Doug deSilvey recalls the storm that took his loved ones away

BILOXI, MS (WLOX) - By Doug Walker – bio | email

BILOXI, MS (WLOX) - The names on the Katrina memorial in Biloxi speak volumes.  A daughter, a former spouse, a former mother-in-law, and her husband, all gone in an instant. Doug deSilvey has lived through pain most of us will never know.

On this fifth anniversary of the killer called Katrina, he refused to give up.  Talking about his lost loved ones is a form of therapy.

"It helps because I try to learn from that and move on down the road and be a better man," deSilvey said.  "The good Lord has a plan for everything and everybody and that was part of it.  That's all I can attribute that to."

The beautiful Gulf Hills home, which sat on a tranquil body of water called Fort Bayou, was washed away when the bayou rose up in anger, driven by Katrina's winds.  What was left was a pile of rubble.   deSilvey recalls the final moments.

"The last thing I remember, Linda was just saying, 'Oh God, Oh God.' And instantly, the roof was down on top of us. And the only reason I'm still here is that I was at the back of the house and some of the rafters from the roof hadn't already made it down into the water and I was able to get some air out of the air pockets."

But why was deSilvey spared while the others in the home perished?

"I think that I'm here to do something, to deliver something, help somebody," deSilvey said.  "I many never know what that is, but I get up every day and stay positive. And something that I can take control of and change or help and make better, we're going to jump right in there and do it."

Doug deSilvey lost four loved ones that day, the day Katrina came ashore in his Gulf Hills community and washed away the house.  But the one person he remembers the most, the one memory he cherishes the most, is that of his daughter Donna.  He called her a real up and comer.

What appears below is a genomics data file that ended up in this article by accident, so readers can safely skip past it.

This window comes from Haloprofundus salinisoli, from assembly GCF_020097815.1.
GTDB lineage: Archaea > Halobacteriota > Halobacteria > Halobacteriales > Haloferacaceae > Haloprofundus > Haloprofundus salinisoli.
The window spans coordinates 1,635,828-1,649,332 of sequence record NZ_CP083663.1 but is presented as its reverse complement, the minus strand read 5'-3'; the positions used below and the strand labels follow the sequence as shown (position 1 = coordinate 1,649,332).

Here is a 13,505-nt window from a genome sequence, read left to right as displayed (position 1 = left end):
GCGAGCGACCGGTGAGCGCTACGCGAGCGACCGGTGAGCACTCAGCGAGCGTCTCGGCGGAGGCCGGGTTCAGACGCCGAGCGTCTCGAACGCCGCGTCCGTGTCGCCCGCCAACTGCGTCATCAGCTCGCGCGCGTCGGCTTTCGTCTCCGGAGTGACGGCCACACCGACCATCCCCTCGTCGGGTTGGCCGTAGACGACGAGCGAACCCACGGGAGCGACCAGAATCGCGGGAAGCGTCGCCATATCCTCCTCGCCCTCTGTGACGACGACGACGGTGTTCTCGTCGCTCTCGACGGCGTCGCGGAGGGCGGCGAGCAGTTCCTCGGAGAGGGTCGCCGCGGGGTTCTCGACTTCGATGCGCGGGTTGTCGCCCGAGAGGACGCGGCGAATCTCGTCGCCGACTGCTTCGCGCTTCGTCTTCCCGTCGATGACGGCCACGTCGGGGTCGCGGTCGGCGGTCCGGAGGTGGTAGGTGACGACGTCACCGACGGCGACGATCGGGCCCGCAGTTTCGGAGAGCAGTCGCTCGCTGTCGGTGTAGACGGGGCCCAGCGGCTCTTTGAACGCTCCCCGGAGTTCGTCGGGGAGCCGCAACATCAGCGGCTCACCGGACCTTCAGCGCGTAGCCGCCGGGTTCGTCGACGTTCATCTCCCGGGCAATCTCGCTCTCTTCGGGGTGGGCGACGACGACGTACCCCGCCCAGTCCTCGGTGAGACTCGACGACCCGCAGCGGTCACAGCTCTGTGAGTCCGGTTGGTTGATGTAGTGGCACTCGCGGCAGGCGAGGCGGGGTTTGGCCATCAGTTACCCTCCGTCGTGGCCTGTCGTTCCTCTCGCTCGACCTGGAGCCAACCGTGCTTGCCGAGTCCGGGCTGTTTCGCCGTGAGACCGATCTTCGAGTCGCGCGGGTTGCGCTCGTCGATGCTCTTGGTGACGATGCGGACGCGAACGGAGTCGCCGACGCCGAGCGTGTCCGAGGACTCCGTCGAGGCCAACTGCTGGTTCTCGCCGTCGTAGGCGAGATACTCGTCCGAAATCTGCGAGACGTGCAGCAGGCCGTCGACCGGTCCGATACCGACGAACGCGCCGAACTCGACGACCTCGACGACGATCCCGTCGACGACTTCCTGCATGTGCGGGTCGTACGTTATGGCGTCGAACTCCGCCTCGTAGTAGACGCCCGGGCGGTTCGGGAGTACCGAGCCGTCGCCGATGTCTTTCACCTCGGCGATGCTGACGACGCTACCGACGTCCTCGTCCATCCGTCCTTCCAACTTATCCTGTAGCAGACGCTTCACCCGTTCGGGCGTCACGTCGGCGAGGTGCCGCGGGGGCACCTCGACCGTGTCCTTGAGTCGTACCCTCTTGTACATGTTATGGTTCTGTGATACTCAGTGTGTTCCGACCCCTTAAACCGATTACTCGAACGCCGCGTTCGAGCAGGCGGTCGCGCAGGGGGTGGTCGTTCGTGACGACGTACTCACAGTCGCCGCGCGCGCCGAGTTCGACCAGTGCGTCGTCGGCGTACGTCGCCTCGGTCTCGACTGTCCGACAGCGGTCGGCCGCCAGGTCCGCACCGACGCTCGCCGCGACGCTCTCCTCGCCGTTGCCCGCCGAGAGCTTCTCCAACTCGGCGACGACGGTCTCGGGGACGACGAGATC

"She had a 148 IQ and she didn't let anything stand in her way," deSilvey recalled. "Mr. Bill Kilduff, who's the general manager at the Isle, Donna interviewed with him for one of the jobs so she could move back home. And he told me that was the most confident young lady, young person, that he had ever run into in his life, and said there's nothing she can't do."

But deSilvey's most powerful message is to others who lost loved ones in the storm.

"My advice to the folks would be to rely on your faith and God, and know that one day you'll see them," deSilvey said.  "Try to get past the materialistic aspects of your life and rely on the faith that there is a God."

And so deSilvey soldiers on, tidying up around the Katrina time capsule at the Biloxi Town Green, adorned with bricks from the lost home that was both his refuge, and the cause of his greatest pain.

Doug deSilvey also wanted to credit the Leroy Urie family of Gulfport for their help after the storm. He stayed with the former Gulfport mayor and his family for a few weeks after Katrina, and said they helped him cope with his loss and get back on his feet.

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